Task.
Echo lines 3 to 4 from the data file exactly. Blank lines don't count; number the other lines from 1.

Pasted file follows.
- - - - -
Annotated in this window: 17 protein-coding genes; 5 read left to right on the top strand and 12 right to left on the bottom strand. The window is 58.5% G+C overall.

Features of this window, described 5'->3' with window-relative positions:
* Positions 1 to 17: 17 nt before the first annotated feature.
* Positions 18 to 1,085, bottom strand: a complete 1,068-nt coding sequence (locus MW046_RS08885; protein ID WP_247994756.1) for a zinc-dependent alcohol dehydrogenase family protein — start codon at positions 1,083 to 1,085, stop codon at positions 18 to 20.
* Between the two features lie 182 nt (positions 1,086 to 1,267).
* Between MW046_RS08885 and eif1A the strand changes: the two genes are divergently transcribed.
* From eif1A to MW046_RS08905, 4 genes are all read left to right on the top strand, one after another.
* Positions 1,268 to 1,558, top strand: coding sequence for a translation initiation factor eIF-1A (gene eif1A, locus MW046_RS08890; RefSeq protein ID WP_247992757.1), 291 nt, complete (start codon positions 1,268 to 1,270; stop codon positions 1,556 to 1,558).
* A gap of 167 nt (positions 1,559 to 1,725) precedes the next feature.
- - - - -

* Positions 1 to 17: 17 nt before the first annotated feature.
* Positions 18 to 1,085, bottom strand: a complete 1,068-nt coding sequence (locus MW046_RS08885; protein ID WP_247994756.1) for a zinc-dependent alcohol dehydrogenase family protein — start codon at positions 1,083 to 1,085, stop codon at positions 18 to 20.